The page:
Hoarders given hope to declutter

AUSTRALIAN health professionals have welcomed a decision by the American Psychiatric Association to recognise hoarding as an official and separate mental health disorder.

For the first time, the association has included hoarding disorder, with its own stand-alone diagnosis, in its Diagnostic and Statistical Manual of Mental Disorders (DSM), used by all mental health professionals to diagnose patients.

Hoarding, which has attracted worldwide attention due to a popular reality TV show about the condition, was previously considered a subcategory of obsessive compulsive disorder.

Hoarding experts say the separate diagnosis in the latest editon - DSM-5 - will greatly aid the research and treatment of hoarding, which affects up to 5 per cent of the population.

''By accepting this as a mental health disorder it opens up the possibility of greater research and treatment programs,'' says clinical psychologist Christopher Mogan from The Anxiety Clinic, in Richmond. ''It will also open up more awareness among doctors and authorities who come across these problems, that these people are not just lazy and disorganised. They have a very disabling psychological disorder.'' Dr Mogan says until now research and treatment options have been limited.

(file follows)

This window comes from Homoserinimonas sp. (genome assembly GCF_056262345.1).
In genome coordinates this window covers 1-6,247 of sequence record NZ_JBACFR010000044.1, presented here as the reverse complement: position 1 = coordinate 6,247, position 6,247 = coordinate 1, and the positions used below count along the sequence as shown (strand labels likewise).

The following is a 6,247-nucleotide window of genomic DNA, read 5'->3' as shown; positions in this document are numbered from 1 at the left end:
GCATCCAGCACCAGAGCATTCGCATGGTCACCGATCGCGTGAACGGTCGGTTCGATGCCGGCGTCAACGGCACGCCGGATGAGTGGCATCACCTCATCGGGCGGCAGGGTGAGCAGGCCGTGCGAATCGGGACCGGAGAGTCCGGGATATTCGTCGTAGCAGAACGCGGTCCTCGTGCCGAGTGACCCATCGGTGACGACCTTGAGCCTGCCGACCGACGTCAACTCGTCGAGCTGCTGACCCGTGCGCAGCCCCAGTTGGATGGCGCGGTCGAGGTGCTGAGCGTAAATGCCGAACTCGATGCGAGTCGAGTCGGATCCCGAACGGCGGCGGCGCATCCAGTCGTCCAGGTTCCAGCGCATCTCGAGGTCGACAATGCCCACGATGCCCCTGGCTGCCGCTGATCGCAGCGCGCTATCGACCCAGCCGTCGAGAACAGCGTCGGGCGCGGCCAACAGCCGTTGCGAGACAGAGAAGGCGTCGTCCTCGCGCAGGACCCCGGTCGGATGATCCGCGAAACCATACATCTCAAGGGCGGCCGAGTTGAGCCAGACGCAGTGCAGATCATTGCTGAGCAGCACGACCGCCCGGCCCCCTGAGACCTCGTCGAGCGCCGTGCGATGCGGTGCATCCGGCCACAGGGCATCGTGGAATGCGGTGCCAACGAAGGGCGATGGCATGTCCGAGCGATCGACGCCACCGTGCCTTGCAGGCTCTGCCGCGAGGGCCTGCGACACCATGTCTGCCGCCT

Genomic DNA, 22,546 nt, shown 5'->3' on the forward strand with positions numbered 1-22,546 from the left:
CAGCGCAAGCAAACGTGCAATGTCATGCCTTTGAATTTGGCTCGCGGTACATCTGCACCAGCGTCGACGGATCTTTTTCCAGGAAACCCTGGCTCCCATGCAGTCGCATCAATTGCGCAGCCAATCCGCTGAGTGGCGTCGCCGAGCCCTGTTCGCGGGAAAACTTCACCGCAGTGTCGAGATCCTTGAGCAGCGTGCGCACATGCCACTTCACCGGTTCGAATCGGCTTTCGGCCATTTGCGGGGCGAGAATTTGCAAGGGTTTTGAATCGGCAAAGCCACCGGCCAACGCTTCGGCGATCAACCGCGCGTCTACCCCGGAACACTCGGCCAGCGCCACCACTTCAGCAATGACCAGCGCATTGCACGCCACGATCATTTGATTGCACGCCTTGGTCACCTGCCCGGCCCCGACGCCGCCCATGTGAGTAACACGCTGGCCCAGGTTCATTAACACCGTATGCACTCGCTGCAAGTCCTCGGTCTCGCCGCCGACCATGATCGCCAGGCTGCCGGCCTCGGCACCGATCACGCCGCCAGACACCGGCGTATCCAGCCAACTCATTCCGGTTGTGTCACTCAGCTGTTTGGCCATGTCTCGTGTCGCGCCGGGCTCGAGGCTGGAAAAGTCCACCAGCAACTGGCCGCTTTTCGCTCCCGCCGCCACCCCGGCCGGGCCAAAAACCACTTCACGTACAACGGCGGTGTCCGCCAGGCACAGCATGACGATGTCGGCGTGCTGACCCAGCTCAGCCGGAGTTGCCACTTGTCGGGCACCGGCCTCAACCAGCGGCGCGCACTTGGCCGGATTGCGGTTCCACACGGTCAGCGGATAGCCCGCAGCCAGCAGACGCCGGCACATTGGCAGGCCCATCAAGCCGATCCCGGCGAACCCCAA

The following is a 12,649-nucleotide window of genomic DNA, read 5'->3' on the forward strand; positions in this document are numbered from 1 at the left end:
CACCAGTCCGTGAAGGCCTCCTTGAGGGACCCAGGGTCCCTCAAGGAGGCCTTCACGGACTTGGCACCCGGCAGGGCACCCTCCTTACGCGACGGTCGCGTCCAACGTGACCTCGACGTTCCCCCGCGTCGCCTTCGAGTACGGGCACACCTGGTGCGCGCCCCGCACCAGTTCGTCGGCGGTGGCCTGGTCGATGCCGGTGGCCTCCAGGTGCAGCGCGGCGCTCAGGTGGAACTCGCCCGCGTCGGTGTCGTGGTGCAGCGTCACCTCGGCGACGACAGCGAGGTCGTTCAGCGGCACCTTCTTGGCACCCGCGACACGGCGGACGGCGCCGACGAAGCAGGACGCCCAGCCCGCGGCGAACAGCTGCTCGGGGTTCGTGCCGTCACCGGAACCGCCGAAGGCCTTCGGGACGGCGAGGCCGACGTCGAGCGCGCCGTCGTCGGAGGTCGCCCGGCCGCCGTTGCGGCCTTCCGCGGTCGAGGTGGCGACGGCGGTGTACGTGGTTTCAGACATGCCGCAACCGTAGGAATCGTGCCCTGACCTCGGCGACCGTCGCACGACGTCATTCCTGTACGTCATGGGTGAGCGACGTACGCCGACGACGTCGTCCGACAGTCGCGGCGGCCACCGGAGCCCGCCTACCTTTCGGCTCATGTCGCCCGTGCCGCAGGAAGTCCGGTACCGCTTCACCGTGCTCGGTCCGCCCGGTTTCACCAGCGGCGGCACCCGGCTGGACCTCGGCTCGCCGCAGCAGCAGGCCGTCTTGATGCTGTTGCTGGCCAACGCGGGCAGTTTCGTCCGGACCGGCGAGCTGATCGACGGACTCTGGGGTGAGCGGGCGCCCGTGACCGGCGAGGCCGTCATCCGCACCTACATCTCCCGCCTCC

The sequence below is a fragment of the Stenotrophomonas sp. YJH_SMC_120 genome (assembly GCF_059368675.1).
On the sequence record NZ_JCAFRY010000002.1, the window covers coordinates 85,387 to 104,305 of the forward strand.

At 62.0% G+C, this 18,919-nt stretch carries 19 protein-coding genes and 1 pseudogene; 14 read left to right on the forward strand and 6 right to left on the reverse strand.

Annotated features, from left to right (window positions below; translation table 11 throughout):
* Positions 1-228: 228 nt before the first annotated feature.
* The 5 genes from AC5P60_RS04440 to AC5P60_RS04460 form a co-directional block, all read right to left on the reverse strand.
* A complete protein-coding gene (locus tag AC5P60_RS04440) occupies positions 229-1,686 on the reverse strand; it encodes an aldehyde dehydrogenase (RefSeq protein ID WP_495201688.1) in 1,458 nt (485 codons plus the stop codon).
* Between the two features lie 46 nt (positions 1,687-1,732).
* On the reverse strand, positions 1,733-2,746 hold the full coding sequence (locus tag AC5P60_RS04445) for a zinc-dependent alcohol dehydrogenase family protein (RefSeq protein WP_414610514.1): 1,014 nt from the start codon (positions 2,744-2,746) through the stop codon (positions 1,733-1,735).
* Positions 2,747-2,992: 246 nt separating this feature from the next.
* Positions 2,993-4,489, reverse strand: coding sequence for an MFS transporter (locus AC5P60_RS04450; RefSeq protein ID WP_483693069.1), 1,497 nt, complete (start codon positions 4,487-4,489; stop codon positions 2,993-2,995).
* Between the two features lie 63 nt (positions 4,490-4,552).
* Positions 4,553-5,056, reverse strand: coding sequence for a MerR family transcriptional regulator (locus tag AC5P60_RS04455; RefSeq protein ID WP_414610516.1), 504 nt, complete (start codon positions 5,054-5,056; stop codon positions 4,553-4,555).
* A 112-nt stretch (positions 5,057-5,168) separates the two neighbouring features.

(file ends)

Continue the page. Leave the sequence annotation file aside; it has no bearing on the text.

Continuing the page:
''We're 70 or 80 years behind other conditions in terms of treatment programs and understanding the phenomenology,'' he says.

''It's only by being in DSM-5 that it opens up the possibility there will be teaching about hoarding disorder in university programs for health professionals and community workers because until now there has been no formal recognition.''

Long-time hoarder, Anne Petts, 67, from Ferntree Gully, welcomed the formal recognition and hoped it would lead to greater understanding and treatment. ''There are a lot of people like me but people don't understand what we're going through. They just put you in a box and judge you,'' she says.

She is seeking help from reformed hoarder and friend, Lee Farrer, to declutter her apartment and visits a mental health professional regularly. ''It can be really devastating, it would be wonderful if this led to more help and understanding.''

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